Domination and disintegration: Adorno and critical social theory.

Title: Domination and disintegration: Adorno and critical social theory.
Authors: Foster, Roger Stephen.
Date: 2000
Abstract: The central claim of my thesis is that Theodor Adorno's social theory harbours important insights which can bring to light significant deficiencies and weaknesses in the works of contemporary critical theorists. In order to substantiate this claim, I argue that Adorno's philosophical and sociological writings embody a coherent and systematic version of critical social theory. I then attempt to place Adorno's version of critical social theory in critical and constructive dialogue with the successors to the tradition of Frankfurt School critical theory (Jurgen Habermas and Axel Honneth). This is achieved by reconstructing and reinterpreting Adorno's key theses through insights developed in contemporary social theory. Part One demonstrates, firstly, how Adorno's critical social theory developed from out of the problems of the earlier social-theoretic 'paradigms'. In chapter two, I argue that Adorno, in Negative Dialectics, develops a conception of critical theory as a 'critical dialectic of concepts', derived from a synthesis of the Durkheimian sociology of knowledge, and Hegelian dialectic. Chapter three attempts to substantiate and develop this thesis, and also shows how Adorno develops a theory of linguistic reification. In chapter four, I attempt to expound the social theory underlying the philosophical arguments of Negative Dialectics. In Part Two, I deploy the insights derived from the analysis of Adorno's work in order to furnish a critique of Habermas's critical theory, concerned with its failure to develop an adequate critique of class- and group-specific domination (chapter five) and problems stemming from its formal/abstract conception of moral-practical reason (chapter six). I then turn, in Part Three, to the critical theory of recognition. It is argued that, by returning the concept of social struggle to the centre of the analysis, the theory of recognition is able to theorize structures of domination and oppositional praxis far more adequately than the Habermasian account. However, I argue that this theory needs to integrate insights deriving from Adorno's thesis of integration through domination. I argue that the concept of symbolic power provides for a plausible reconstruction of Adorno's integration thesis, by interpreting integration through domination as occurring at the symbolic rather than the psychic level. In the final chapter, I draw upon contemporary social theory in order to furnish an interpretation of Adorno's social theory as articulating a twofold distortion of instrumental reason, which I characterize as a dialectic of increasing integration through domination, and intensifying lifeworld disintegration.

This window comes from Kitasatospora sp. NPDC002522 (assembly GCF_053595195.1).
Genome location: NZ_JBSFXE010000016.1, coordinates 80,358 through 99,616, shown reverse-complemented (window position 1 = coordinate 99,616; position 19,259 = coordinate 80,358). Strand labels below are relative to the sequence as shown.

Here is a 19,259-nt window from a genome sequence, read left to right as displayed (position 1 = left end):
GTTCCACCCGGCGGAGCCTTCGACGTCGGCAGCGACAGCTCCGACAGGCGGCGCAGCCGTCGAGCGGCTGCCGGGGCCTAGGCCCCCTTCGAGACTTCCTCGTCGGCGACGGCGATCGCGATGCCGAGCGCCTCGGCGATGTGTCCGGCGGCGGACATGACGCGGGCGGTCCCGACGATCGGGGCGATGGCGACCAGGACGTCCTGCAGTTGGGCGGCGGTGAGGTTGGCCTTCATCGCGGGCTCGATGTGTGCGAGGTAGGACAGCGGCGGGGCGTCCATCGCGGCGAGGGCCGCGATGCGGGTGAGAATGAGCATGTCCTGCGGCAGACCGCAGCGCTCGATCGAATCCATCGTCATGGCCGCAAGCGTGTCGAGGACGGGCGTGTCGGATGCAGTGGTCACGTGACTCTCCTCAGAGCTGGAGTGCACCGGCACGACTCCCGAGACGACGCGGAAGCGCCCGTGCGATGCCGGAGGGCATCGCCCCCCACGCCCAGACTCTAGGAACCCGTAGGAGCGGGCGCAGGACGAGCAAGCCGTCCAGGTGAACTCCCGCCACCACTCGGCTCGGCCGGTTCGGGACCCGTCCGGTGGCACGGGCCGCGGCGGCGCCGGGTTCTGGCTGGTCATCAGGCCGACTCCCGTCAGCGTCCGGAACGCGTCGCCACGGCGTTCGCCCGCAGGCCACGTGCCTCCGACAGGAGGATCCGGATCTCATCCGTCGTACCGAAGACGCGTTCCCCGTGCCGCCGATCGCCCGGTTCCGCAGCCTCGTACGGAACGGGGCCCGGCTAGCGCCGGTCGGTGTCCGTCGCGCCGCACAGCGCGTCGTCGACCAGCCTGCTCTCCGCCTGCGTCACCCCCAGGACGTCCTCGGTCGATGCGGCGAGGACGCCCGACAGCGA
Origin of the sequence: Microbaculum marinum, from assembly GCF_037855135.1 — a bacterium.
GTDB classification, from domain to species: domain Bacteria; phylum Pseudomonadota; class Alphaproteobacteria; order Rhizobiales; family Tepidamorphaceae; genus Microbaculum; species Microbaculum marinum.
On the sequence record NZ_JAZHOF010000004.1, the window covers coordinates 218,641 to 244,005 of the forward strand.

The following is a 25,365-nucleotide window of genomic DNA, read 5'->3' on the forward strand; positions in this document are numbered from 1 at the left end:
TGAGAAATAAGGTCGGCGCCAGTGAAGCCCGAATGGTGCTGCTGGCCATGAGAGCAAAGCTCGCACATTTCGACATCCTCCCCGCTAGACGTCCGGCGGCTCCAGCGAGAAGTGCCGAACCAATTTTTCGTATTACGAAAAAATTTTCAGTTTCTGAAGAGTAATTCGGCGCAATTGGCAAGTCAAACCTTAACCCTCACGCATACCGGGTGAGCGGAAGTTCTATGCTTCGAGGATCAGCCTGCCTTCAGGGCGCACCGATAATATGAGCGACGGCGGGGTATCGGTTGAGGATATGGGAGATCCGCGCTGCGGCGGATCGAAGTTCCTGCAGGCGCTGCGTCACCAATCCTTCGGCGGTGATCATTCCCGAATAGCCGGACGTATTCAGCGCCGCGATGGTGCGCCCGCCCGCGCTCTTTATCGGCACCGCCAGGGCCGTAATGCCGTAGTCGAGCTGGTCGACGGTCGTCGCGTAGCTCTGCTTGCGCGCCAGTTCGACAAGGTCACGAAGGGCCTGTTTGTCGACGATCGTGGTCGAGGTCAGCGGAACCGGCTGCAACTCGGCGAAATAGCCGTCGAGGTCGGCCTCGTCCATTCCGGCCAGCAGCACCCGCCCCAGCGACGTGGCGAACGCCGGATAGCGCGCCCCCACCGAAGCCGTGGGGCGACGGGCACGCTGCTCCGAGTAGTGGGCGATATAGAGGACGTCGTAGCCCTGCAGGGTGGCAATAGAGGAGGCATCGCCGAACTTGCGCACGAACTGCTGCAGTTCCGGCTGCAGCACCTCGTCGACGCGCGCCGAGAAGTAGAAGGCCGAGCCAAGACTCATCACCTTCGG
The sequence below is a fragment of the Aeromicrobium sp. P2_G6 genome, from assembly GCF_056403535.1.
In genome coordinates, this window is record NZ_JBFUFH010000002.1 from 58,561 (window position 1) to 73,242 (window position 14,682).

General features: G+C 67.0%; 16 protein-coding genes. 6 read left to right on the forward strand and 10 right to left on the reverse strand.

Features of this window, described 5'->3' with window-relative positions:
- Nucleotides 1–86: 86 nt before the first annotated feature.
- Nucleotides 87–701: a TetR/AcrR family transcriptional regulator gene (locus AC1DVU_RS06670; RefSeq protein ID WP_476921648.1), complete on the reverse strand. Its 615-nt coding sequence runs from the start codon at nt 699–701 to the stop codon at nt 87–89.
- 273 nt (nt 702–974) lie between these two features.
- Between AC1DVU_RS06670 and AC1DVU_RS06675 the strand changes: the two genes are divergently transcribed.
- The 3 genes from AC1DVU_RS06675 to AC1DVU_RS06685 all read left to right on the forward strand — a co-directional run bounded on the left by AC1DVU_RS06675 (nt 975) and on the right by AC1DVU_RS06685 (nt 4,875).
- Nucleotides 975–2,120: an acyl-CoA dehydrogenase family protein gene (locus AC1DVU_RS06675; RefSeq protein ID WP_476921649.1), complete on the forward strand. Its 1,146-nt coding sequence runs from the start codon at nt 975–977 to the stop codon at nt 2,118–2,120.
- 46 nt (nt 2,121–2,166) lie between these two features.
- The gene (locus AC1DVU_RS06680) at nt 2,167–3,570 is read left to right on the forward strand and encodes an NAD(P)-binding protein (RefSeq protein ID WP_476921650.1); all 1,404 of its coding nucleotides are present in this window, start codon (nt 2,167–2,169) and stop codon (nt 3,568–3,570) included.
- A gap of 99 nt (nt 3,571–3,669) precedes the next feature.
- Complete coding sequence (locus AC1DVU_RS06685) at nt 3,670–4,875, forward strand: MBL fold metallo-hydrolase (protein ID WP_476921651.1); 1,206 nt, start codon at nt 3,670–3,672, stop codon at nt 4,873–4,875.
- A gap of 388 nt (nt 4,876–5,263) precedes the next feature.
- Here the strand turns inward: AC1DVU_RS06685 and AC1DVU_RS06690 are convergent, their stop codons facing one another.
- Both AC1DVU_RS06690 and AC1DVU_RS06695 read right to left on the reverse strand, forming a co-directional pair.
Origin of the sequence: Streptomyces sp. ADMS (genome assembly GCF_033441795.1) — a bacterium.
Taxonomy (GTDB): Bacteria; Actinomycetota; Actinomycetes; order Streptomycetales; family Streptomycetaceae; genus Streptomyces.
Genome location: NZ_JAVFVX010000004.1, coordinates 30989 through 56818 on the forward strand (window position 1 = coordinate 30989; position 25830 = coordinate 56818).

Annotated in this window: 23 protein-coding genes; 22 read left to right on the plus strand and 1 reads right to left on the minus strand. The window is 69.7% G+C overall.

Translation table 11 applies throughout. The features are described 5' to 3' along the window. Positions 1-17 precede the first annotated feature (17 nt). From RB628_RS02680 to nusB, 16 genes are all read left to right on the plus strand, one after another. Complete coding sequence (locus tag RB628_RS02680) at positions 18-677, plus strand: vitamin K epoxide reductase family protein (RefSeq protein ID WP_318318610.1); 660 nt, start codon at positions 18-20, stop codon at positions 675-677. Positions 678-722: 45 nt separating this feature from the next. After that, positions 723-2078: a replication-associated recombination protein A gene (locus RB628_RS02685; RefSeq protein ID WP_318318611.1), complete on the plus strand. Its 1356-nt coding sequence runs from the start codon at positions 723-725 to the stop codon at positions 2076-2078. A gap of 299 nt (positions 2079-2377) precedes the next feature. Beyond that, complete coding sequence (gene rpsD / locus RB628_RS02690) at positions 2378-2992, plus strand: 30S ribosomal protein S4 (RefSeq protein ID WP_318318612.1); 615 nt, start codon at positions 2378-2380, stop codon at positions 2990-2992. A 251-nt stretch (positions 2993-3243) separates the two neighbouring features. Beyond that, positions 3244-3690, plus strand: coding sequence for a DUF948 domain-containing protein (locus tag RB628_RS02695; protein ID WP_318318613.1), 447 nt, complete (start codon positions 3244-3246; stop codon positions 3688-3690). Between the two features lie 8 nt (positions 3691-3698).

CollectionTh├Ęses, 1910 - 2010 // Theses, 1910 - 2010
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